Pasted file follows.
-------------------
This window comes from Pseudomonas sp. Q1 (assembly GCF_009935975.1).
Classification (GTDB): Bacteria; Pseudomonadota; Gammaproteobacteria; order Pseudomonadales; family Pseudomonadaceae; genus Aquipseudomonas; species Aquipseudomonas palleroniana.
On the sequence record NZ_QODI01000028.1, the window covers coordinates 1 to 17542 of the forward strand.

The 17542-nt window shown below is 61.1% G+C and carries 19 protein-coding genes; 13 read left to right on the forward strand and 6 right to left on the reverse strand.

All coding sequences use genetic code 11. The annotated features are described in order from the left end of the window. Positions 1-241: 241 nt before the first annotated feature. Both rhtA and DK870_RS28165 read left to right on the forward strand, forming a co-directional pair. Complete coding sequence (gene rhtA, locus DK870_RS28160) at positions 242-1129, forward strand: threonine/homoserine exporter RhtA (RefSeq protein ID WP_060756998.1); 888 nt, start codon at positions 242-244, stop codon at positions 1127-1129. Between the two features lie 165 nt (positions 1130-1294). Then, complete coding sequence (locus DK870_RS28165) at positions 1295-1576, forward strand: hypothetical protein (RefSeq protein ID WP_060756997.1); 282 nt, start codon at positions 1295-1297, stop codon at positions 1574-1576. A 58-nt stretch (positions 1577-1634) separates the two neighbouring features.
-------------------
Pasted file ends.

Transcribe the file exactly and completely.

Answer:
This window comes from Pseudomonas sp. Q1 (assembly GCF_009935975.1).
Classification (GTDB): Bacteria; Pseudomonadota; Gammaproteobacteria; order Pseudomonadales; family Pseudomonadaceae; genus Aquipseudomonas; species Aquipseudomonas palleroniana.
On the sequence record NZ_QODI01000028.1, the window covers coordinates 1 to 17542 of the forward strand.

The 17542-nt window shown below is 61.1% G+C and carries 19 protein-coding genes; 13 read left to right on the forward strand and 6 right to left on the reverse strand.

All coding sequences use genetic code 11. The annotated features are described in order from the left end of the window. Positions 1-241: 241 nt before the first annotated feature. Both rhtA and DK870_RS28165 read left to right on the forward strand, forming a co-directional pair. Complete coding sequence (gene rhtA, locus DK870_RS28160) at positions 242-1129, forward strand: threonine/homoserine exporter RhtA (RefSeq protein ID WP_060756998.1); 888 nt, start codon at positions 242-244, stop codon at positions 1127-1129. Between the two features lie 165 nt (positions 1130-1294). Then, complete coding sequence (locus DK870_RS28165) at positions 1295-1576, forward strand: hypothetical protein (RefSeq protein ID WP_060756997.1); 282 nt, start codon at positions 1295-1297, stop codon at positions 1574-1576. A 58-nt stretch (positions 1577-1634) separates the two neighbouring features.